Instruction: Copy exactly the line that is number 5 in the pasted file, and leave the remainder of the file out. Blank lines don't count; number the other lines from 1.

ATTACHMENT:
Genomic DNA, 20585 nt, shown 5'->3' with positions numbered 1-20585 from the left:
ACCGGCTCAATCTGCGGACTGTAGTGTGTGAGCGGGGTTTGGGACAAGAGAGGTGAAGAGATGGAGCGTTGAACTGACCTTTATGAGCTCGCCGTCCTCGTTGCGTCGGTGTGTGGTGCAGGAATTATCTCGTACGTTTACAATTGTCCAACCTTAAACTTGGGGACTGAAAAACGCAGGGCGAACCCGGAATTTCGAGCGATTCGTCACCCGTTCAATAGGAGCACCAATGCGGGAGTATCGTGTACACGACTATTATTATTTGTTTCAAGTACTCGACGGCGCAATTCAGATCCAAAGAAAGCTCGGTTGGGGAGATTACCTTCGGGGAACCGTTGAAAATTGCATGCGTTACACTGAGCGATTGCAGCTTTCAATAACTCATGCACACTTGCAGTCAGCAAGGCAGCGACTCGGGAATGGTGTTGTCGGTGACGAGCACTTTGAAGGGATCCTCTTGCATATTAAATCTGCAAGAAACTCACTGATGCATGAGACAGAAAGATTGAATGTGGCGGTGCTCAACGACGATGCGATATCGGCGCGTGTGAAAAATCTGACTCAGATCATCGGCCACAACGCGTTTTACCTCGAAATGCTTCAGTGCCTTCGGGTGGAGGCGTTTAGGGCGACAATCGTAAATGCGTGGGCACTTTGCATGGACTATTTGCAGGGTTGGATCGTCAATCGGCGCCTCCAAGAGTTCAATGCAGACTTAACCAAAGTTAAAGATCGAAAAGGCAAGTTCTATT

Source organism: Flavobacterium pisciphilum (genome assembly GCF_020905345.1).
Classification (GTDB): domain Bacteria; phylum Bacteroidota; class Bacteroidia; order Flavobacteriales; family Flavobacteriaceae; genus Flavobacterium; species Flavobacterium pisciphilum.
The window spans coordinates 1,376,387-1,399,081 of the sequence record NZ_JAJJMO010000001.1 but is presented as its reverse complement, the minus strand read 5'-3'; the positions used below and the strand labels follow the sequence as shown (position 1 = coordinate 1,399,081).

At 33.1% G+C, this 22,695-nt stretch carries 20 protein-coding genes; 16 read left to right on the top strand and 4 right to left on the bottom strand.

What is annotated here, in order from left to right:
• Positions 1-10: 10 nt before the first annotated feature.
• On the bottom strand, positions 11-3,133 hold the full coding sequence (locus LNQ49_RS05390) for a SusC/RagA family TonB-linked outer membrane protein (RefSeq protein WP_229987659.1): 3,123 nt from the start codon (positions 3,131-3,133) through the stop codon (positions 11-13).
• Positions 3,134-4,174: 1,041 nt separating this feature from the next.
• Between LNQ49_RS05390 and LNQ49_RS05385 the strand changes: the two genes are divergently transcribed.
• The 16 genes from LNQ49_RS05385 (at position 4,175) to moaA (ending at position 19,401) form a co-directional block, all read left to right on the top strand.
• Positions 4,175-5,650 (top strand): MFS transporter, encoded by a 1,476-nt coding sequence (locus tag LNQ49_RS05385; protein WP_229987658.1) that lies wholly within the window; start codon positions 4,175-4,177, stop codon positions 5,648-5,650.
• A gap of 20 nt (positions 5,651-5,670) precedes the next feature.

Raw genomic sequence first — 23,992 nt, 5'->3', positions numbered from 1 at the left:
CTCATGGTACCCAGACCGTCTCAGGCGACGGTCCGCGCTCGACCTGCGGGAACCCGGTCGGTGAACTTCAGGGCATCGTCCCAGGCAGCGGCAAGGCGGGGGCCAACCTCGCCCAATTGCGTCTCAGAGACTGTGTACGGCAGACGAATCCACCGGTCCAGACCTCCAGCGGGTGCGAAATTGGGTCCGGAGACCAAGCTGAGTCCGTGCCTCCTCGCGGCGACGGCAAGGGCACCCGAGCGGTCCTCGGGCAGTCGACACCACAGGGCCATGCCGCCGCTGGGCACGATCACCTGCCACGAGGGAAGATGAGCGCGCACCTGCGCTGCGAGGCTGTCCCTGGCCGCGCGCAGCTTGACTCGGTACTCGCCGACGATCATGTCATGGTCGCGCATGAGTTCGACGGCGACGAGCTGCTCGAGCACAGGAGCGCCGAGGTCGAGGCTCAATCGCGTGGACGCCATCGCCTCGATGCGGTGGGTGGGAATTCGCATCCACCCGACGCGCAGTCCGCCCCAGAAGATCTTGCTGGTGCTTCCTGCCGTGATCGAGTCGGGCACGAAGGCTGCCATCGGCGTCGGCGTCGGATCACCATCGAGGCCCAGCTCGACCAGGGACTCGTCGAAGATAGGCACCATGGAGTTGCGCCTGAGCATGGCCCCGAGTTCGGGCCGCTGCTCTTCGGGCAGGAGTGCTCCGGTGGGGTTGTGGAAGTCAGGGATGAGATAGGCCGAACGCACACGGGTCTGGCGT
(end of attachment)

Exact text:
The window spans coordinates 1,376,387-1,399,081 of the sequence record NZ_JAJJMO010000001.1 but is presented as its reverse complement, the minus strand read 5'-3'; the positions used below and the strand labels follow the sequence as shown (position 1 = coordinate 1,399,081).